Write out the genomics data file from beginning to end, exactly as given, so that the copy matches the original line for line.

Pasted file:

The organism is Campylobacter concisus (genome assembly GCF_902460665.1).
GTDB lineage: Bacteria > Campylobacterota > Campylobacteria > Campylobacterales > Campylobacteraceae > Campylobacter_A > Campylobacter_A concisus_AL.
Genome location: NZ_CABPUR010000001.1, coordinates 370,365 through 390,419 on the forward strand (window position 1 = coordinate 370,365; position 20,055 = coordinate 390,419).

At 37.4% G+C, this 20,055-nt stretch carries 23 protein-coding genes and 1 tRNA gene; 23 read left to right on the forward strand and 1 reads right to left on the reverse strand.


The organism is Campylobacter concisus (genome assembly GCF_902460665.1).
GTDB lineage: Bacteria > Campylobacterota > Campylobacteria > Campylobacterales > Campylobacteraceae > Campylobacter_A > Campylobacter_A concisus_AL.
Genome location: NZ_CABPUR010000001.1, coordinates 370,365 through 390,419 on the forward strand (window position 1 = coordinate 370,365; position 20,055 = coordinate 390,419).

At 37.4% G+C, this 20,055-nt stretch carries 23 protein-coding genes and 1 tRNA gene; 23 read left to right on the forward strand and 1 reads right to left on the reverse strand.